Welcome to the new Independent website. We hope you enjoy it and we value your feedback. Please contact us here.


The Troubled Man, By Henning Mankell

Inspector Morose – the depressive detective Kurt Wallander – mounts what the author says will be his final investigation

More accurately, there are two troubled men at the heart of the latest Henning Mankell novel, not one. The first is Haken von Enke, an upper-class Swede who rose quickly through the ranks to become a senior naval commander during the Cold War, until his career stalled following an incident in the early 1980s: von Enke cornered a foreign submarine in Swedish waters but, rather than force the vessel up to establish its presumed Russian identity, he allowed the submarine to escape.

In 2008, Detective Kurt Wallander's daughter Linda (with whom he has a loving but prickly relationship, exacerbated by her decision to follow him into the police force) announces that she and von Enke's financier son, Hans, are going to have a child together. Linda coaxes Wallander to join them at a party to celebrate Haken's 75th birthday, during which the retired commander corners the detective with a long account of the Cold War stand-off, and his subsequent suspicions about possible high-level espionage and a political cover-up. After 25 years, von Enke feels he is close to the truth, and seems distinctly uneasy about it.

The second troubled man is Wallander himself, who is in the region of 60, works and drinks too hard, exercises too little, is overweight, over-stressed and lies awake at night thinking of death. He's diabetic and takes a daily cocktail of seven pills, which he wisely keeps quiet from Linda – who nevertheless has an astute grasp of her father's emotional health: "loneliness will eat you up from the inside". Relations with Linda's mother remain vituperative, and a chance visit from Baiba Liepa, who spurned Wallander's offer of marriage during their passionate affair a decade earlier and is now dying of cancer, adds grief to his morbidity. Perhaps even more alarming, moments of complete mental blankness are overwhelming Wallander with increasing frequency, and terrify him so much that he hasn't the nerve to consult a doctor.

On the face of it, Mankell's plot is relatively simple. One day, Haken goes missing during his morning constitutional, leaving behind his phone, passport, money and any rationale as to his disappearance. No body, no trace. Wallander enquires, unearthing a steady stream of clues about von Enke and his wife Louise, a modest woman with East German heritage. When Louise's body is found in woodland a month later, along with classified microfilm, Wallander's drive to make sense of it all pushes The Troubled Man relentlessly on towards murky revelations of high-level treachery.

The anchor of Wallander's person-ality ensures that The Troubled Man operates as a good, gritty procedural rather than a spy thriller, but the historical context adds depth and texture to the investigation. In fact, history intrudes into much of Mankell's work. Depths plumbed an earlier wartime nautical theme but fell flat through wooden characterisation; Daniel was a 19th-century African sortie with uneven voices and a flagging pace; and The Return of the Dancing Master uncovered a Europe-wide resurgent neo-Nazism festering in rural Swedish hamlets. None of these three featured our morose detective, but Mankell's adeptness at weaving big ideas into seemingly local crimes has often given his Wallander procedurals an expansive atmosphere. Firewall very effectively conjured the plausible threat of global cyber-terrorism initiated in sleepy Ystad, Wallander's home town, while The White Lioness put KGB assassins into Sweden's misty coastal landscape, and a plot to murder Nelson Mandela and foment civil war in South Africa.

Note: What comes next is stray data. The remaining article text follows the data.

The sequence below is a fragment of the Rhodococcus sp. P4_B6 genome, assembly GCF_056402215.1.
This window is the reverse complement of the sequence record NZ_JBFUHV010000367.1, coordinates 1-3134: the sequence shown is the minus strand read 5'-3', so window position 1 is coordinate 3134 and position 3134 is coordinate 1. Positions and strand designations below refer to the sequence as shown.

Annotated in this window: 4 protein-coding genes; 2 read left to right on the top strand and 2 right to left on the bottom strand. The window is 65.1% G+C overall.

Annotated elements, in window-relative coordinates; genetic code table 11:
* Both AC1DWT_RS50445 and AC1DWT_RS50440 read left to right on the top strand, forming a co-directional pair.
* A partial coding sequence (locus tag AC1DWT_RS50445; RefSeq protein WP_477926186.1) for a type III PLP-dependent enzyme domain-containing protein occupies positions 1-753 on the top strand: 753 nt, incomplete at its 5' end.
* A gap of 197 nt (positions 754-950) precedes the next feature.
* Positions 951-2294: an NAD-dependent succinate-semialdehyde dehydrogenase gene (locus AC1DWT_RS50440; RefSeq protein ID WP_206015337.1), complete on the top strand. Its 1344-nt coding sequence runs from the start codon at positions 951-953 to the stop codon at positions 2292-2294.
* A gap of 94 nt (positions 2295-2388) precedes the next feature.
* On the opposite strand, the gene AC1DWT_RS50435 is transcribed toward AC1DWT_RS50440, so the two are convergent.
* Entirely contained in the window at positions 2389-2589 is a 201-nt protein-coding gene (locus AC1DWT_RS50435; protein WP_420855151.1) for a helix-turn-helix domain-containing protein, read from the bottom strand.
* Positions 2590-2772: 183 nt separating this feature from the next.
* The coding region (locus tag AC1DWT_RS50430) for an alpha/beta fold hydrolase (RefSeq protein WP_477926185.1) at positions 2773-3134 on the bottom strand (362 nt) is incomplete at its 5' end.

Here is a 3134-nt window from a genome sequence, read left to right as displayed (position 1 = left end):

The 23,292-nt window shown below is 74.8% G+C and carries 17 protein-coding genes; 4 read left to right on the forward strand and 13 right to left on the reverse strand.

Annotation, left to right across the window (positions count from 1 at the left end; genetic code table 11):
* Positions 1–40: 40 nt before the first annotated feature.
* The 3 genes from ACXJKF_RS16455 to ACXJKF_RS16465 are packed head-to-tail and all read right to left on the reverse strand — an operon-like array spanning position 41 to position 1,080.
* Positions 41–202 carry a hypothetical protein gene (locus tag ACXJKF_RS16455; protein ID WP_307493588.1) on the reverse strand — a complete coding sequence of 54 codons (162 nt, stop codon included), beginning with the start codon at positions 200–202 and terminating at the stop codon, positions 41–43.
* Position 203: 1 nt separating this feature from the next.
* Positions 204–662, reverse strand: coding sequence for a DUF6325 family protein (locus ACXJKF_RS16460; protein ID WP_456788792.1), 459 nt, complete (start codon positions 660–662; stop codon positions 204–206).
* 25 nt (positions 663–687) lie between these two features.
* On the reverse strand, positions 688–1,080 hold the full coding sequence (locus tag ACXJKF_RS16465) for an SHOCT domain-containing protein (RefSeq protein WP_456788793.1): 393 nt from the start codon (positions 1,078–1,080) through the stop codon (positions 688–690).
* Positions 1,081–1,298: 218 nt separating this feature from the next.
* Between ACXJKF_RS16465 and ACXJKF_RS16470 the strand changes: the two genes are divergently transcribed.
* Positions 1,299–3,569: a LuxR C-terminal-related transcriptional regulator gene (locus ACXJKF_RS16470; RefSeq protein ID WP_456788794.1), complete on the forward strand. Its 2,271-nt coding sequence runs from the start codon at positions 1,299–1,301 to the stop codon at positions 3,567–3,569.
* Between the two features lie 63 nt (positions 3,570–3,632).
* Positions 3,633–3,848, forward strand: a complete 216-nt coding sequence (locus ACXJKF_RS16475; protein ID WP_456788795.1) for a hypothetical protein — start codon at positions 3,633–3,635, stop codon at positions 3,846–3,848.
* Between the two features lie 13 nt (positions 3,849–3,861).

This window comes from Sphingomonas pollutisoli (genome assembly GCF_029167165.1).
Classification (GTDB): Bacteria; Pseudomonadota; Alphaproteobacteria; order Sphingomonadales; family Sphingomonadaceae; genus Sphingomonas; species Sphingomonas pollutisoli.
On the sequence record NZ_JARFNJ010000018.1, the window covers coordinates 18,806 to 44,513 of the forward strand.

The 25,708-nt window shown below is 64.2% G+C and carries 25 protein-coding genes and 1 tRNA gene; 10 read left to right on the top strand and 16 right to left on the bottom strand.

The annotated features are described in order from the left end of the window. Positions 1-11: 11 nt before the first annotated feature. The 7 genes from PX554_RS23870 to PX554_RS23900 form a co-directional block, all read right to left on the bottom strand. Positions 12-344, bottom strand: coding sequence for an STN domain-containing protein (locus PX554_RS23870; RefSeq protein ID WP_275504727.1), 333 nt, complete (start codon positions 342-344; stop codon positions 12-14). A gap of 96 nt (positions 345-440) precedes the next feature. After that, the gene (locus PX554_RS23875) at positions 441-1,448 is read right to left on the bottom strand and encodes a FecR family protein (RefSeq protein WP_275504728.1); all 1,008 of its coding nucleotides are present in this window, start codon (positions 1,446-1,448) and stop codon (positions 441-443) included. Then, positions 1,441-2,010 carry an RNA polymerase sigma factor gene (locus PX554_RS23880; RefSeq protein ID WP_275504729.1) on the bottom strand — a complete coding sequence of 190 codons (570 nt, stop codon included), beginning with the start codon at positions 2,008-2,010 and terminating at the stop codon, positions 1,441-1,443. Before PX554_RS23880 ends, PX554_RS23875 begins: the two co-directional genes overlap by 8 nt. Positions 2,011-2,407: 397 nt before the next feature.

Mankell is undoubtedly a skilled writer with plenty of breadth, but it's clear that his subtleties of character, plot and pace achieve greatest expression in the Wallander series. The detective's phlegmatic personality is the binding agent. He has a mournful cast of mind (and understated fondness for opera) that isn't far removed from the very English dourness of Inspector Morse, and he seems to triumph through graft and intuition rather than forensic subtlety.

It's the lack of glamour that really anchors Wallander's insomniac, fretting demeanour; a graininess that is neatly polarised by the two screen interpretations that have boosted the Wallander brand in recent years. Kenneth Brannagh's BBC episodes were visually beautiful and engaging but a touch overplayed. The Swedish TV series starring Krister Henriksson retains Mankell's downbeat, rainy atmosphere and carries a correspondingly heavy emotional heft.

When, in this valedictory eleventh outing, Wallander hears of the death of his former lover, "he lay down on the bed and stared up at the ceiling where a patch of damp had appeared ... and could feel a sense of mounting desperation". It's this quiet inner turmoil that drives the procedurals, and that closes, with an absence of histrionics, the hugely absorbing Wallander casefile.